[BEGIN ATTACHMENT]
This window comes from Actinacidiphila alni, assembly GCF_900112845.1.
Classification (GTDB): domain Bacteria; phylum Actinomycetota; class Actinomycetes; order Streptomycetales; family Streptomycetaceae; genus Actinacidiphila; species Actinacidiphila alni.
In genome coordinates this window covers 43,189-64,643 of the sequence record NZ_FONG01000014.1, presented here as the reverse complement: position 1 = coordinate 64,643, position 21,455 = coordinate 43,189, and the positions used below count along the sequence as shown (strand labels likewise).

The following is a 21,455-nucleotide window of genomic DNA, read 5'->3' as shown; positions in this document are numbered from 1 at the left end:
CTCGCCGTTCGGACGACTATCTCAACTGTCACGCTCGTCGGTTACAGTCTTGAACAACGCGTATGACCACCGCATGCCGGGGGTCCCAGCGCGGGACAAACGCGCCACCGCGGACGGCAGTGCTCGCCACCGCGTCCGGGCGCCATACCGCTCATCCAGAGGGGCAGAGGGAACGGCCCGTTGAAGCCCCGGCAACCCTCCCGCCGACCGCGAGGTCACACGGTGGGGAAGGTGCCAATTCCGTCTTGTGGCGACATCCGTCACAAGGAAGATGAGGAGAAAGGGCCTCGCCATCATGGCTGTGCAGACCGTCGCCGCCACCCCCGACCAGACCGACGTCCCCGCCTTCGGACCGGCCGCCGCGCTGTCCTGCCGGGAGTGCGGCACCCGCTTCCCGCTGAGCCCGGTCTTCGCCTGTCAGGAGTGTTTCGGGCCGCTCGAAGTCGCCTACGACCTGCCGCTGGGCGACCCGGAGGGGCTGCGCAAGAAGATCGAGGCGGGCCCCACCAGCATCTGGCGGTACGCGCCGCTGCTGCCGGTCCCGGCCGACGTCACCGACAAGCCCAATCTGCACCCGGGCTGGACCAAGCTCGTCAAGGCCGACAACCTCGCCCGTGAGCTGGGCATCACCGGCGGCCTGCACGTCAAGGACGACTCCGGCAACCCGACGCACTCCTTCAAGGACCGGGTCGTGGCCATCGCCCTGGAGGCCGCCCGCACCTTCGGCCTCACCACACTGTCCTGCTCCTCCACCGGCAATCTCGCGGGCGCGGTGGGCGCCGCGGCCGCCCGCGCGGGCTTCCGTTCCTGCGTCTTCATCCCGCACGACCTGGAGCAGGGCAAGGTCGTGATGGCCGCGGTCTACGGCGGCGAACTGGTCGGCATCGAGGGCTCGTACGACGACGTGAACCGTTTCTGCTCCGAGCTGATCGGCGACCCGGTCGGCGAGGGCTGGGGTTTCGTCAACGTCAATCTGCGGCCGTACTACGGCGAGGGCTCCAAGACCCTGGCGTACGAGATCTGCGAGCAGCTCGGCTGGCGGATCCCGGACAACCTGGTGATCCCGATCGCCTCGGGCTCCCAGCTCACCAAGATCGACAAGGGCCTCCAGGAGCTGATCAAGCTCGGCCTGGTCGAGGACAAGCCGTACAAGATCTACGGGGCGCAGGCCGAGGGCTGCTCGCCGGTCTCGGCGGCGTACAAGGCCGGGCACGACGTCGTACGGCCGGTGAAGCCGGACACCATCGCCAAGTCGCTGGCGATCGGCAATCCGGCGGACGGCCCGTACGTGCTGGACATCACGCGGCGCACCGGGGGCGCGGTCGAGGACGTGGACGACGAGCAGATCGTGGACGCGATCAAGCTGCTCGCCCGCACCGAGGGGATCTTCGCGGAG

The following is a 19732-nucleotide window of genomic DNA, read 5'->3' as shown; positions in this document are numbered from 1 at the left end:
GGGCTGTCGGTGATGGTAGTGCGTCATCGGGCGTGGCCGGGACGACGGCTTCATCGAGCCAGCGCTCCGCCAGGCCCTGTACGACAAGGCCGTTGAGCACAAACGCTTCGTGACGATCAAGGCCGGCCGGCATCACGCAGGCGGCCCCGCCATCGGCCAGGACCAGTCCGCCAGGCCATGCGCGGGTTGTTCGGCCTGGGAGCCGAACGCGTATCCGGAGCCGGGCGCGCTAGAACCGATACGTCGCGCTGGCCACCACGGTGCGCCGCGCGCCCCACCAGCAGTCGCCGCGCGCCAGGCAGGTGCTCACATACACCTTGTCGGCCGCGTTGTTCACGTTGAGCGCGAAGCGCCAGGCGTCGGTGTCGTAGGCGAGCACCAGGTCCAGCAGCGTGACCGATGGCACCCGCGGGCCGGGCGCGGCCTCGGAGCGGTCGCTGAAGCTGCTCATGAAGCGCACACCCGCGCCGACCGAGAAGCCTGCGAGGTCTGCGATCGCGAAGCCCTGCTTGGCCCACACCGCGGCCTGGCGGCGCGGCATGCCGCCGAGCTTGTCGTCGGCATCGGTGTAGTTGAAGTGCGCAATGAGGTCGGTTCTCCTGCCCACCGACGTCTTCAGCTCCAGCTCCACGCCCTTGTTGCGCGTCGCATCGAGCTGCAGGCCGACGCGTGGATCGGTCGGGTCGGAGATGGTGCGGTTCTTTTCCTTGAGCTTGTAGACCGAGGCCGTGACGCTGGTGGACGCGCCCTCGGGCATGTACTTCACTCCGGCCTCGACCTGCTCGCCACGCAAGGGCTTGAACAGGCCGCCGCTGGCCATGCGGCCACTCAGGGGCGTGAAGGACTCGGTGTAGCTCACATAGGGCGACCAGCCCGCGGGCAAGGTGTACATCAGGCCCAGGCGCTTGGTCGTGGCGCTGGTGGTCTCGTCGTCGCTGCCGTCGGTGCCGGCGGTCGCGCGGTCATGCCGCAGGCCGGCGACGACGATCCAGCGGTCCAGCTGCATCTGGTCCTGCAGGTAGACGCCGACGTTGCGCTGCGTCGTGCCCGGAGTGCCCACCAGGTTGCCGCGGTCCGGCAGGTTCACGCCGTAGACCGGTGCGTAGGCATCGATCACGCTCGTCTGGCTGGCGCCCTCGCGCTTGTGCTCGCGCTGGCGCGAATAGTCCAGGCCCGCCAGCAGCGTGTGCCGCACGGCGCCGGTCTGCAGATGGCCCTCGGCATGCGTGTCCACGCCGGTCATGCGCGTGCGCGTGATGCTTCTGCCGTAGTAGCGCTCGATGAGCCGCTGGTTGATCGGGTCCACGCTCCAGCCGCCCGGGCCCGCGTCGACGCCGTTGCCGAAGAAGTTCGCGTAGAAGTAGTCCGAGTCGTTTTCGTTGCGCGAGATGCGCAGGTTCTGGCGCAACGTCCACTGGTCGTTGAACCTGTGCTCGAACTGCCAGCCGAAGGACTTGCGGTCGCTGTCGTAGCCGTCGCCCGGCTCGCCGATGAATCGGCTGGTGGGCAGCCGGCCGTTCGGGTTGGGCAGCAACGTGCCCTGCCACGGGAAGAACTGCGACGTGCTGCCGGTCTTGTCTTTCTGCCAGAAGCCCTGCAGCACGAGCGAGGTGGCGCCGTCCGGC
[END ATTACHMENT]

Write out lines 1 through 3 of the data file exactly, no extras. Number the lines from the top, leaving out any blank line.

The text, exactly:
This window comes from Actinacidiphila alni, assembly GCF_900112845.1.
Classification (GTDB): domain Bacteria; phylum Actinomycetota; class Actinomycetes; order Streptomycetales; family Streptomycetaceae; genus Actinacidiphila; species Actinacidiphila alni.
In genome coordinates this window covers 43,189-64,643 of the sequence record NZ_FONG01000014.1, presented here as the reverse complement: position 1 = coordinate 64,643, position 21,455 = coordinate 43,189, and the positions used below count along the sequence as shown (strand labels likewise).